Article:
School of International and Public Affairs

Columbia University

420 W. 118th Street

New York, NY 10027




Milica Uvalic

EC Member

Department of Economics, Finance and Statistics

Via Pascoli 20

University of Perugia, 06123 Perugia, Italy

Tel: +39-075-5855292, 5855279

Fax: +39-075-5855299




EC Member

University of Tartu

Institute of Economics

Narva 4, 51009 Tartu


Tel: +372-737-6361   Fax: +372-737-6327



Andrei Yakovlev

EC Member

University - Higher School of Economics

Institute for Industrial and Market Studies

Slavyanskayapl 4, bldg 2,

Moscow 109074, Russia    

Tel.: +7-495-6288649

E-mail: and


Members of the Advisory Board 





Wladimir Andreff

University of Paris 1-Centre d'Economie de la Sorbonne

Will Bartlett

London School of Economics and Political Science

Laszlo Csaba

Central European University, Budapest

Bruno Dallago

Università di Trento, Department of Economics

Daniel Daianu

The Academy of Economic Studies, Bucharest

Jens Hölscher

Bournemouth University, England

Mario Nuti

London Business School

Marcello Signorelli

Department of Economics, University of Perugia

Milica Uvalic

Department of Economics, University of Perugia

Vittorio Valli

Università di Torino, Dept. Economia

Hans-Jürgen Wagener

Europa Universitaet Viadrina, Frankfurt/Oder

Tomasz  Mickiewicz

Aston University

Saul Estrin

London School of Economics


Honorary Members:


Ronald Dore

Gregory Grossman

Michael Kaser

János Kornai

Marie Lavigne

Angus Maddison0301

Domenico Mario Nuti

Wladimir Andreff

Horst Brezinski


Ex – Officio Member

Michael Keren

Hebrew University

Department of Economics

Naphtali Bldg. Scopus Campus, 91905 Jerusalem (Israel)

Tel: +972-26528521; Fax: 972-2-5816071



This 82nd issue of the EACES newsletter begins with presidential message that hails the success of Second World Congress of Comparative Economics. The conference was organised at the Higher School of Economics in St. Petersburg, Russia in 15-17 June 2017 with hundreds of presentations and dozens of panel sessions. The European Association for Comparative Economic Studies (EACES), The Association for Comparative Economic Studies (ACES), The Japanese Association for Comparative Economic Studies (JACES) and The Korean Association for Comparative Economic Studies (KACES) organised the events in collaboration with the Italian Association for Comparative Economic Studies (AISSEC), The Society for the Study of Emerging Markets (SSEM), The Chinese Economists Society (CES), The European Association for Evolutionary Political Economy (EAEPE) and other scientific associations and networks.


The presidential message also mentions the schedule for the Crystal Jubilee (15th) biennial conference of EACES to be held in Warsaw School of Economics during 6-8 September 2018. Further, Section 1 of this newsletter includes the minutes of the Board Meeting held in 16th June 2017. Most importantly, this section also includes the report of the Second World Congress of Comparative Economics.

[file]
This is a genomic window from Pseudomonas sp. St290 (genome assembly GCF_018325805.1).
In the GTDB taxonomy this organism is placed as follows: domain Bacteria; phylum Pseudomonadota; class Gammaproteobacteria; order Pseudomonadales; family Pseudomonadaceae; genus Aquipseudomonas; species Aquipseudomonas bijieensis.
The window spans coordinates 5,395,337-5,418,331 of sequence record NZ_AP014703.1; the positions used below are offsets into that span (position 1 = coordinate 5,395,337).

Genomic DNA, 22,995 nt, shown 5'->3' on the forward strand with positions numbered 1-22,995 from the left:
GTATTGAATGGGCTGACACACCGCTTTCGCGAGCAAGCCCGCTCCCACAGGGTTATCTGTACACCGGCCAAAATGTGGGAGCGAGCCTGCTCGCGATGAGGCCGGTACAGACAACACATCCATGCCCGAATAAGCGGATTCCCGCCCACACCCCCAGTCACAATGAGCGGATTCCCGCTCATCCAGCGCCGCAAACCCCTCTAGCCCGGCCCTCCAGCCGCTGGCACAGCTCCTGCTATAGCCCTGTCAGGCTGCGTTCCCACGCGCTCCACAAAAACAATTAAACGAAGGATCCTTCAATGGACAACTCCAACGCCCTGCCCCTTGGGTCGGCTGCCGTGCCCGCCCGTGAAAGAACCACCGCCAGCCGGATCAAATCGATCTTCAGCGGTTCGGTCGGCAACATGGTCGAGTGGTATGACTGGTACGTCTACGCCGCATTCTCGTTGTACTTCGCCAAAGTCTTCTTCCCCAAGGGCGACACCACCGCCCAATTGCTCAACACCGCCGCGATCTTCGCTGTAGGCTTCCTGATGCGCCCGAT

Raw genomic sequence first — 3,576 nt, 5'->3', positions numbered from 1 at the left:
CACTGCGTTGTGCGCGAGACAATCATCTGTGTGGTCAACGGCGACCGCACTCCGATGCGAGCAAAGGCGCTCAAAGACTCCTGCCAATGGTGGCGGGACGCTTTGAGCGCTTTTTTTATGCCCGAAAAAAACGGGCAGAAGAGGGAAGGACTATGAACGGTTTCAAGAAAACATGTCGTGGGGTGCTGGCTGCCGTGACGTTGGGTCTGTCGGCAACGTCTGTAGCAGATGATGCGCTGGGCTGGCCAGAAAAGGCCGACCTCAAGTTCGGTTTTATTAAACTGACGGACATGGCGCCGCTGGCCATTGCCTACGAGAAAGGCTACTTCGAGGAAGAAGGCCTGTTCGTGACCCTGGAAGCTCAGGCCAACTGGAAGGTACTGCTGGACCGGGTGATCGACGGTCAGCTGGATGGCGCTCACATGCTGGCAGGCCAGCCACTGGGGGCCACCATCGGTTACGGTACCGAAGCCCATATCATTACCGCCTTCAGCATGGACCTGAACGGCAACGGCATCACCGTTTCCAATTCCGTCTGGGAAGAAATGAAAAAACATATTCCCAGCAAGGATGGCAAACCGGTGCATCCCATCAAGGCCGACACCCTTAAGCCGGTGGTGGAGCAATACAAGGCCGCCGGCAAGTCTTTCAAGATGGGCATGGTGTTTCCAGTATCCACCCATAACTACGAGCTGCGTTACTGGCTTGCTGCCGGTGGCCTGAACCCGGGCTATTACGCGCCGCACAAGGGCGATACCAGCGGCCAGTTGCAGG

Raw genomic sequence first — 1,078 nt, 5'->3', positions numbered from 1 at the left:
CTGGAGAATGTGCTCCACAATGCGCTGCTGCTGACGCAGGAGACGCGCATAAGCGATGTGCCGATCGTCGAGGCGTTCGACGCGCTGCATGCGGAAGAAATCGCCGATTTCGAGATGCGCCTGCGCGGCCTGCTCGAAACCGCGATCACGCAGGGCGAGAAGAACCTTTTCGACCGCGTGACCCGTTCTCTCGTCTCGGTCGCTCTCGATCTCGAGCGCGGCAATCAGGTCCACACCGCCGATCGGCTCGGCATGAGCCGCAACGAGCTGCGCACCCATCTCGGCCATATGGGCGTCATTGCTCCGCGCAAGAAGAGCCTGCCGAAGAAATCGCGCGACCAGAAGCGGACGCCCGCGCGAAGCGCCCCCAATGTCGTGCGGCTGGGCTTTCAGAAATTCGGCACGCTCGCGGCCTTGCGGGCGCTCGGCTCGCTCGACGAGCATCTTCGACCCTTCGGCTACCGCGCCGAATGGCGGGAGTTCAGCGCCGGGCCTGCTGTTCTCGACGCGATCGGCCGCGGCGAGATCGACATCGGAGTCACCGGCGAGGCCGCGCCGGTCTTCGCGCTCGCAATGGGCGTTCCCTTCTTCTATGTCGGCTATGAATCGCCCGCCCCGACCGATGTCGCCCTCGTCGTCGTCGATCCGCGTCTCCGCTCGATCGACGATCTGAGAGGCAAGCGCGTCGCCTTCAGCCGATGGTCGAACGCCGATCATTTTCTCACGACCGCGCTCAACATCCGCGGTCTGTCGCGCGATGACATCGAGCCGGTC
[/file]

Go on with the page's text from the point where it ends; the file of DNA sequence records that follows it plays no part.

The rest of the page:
Section 2 presents the Call for Papers to the special issue of EJCE on 2nd WCCE Conference, and 10th FIW Research Conference on International Economics to be held at Vienna University of Business and Economics (WU) in 9th and 10th November 2017. A remainder of the forthcoming workshop on Innovation in Emerging Economies is the subject matter of Section 3. The workshop will be held during 13-14 July 2017 in Technical University of Berlin, Germany. Technological upgrading of emerging economies is a multidimensional process based on a broad understanding of innovation. It is a multi-level process and at its core is structural change in various dimensions: technological, industrial, organisational. It is also an outcome of global forces embodied in trade, global value chain (GVC) participation and investment flows as well as local strategies pursued by host country firms and governments. The changing nature of new technologies coupled with the proliferation of GVCs leads to new patterns of technology upgrading (or lack of it) about which we have limited in-depth knowledge. The workshop will definitely be crucial in creating a forum for discussions among scholars pursuing research on technological innovations in emerging economies.


Section 4  provides information regarding recent publications of EACES members and some journals associated with comparative economic studies, more specifically that of European Journal of Comparative Economics, Economic Systems, Post-communist Economies, Comparative Economic Studies, European Journal of Development Research, and Economic Annals.


We welcome any comment/suggestion for the improvement of the newsletter. The submissions are requested to deliver in the form of hard copy or (preferably) electronic copy as a Microsoft Word file to the editor:



Sanjaya Acharya


Pole tekstowe: EJCE (The European Journal of Comparative Economics) E-Journal and 
ECONOMIC SYSTEMS (A Quarterly Journal published by the Osteuropa-InstitutMünchen/Elsevier in collaboration with EACES) are the journals associated with EACES.
For details, please follow the link:
              June 2017